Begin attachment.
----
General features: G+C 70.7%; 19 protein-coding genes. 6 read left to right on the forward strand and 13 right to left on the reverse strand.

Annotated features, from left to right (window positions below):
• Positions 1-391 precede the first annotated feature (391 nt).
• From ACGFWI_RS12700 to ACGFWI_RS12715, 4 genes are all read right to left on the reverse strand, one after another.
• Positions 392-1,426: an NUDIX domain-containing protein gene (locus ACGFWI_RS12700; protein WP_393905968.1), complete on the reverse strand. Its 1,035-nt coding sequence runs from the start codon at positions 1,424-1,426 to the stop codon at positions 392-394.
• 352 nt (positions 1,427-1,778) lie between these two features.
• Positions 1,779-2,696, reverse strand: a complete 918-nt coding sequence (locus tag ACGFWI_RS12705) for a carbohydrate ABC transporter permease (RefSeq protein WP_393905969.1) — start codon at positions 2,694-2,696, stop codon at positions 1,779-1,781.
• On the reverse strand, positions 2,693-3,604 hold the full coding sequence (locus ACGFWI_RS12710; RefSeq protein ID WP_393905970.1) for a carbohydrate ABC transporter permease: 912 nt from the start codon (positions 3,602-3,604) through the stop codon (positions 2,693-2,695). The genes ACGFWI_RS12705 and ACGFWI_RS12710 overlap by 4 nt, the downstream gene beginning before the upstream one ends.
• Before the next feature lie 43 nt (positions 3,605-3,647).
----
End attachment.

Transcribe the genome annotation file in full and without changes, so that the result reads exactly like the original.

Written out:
General features: G+C 70.7%; 19 protein-coding genes. 6 read left to right on the forward strand and 13 right to left on the reverse strand.

Annotated features, from left to right (window positions below):
• Positions 1-391 precede the first annotated feature (391 nt).
• From ACGFWI_RS12700 to ACGFWI_RS12715, 4 genes are all read right to left on the reverse strand, one after another.
• Positions 392-1,426: an NUDIX domain-containing protein gene (locus ACGFWI_RS12700; protein WP_393905968.1), complete on the reverse strand. Its 1,035-nt coding sequence runs from the start codon at positions 1,424-1,426 to the stop codon at positions 392-394.
• 352 nt (positions 1,427-1,778) lie between these two features.
• Positions 1,779-2,696, reverse strand: a complete 918-nt coding sequence (locus tag ACGFWI_RS12705) for a carbohydrate ABC transporter permease (RefSeq protein WP_393905969.1) — start codon at positions 2,694-2,696, stop codon at positions 1,779-1,781.
• On the reverse strand, positions 2,693-3,604 hold the full coding sequence (locus ACGFWI_RS12710; RefSeq protein ID WP_393905970.1) for a carbohydrate ABC transporter permease: 912 nt from the start codon (positions 3,602-3,604) through the stop codon (positions 2,693-2,695). The genes ACGFWI_RS12705 and ACGFWI_RS12710 overlap by 4 nt, the downstream gene beginning before the upstream one ends.
• Before the next feature lie 43 nt (positions 3,605-3,647).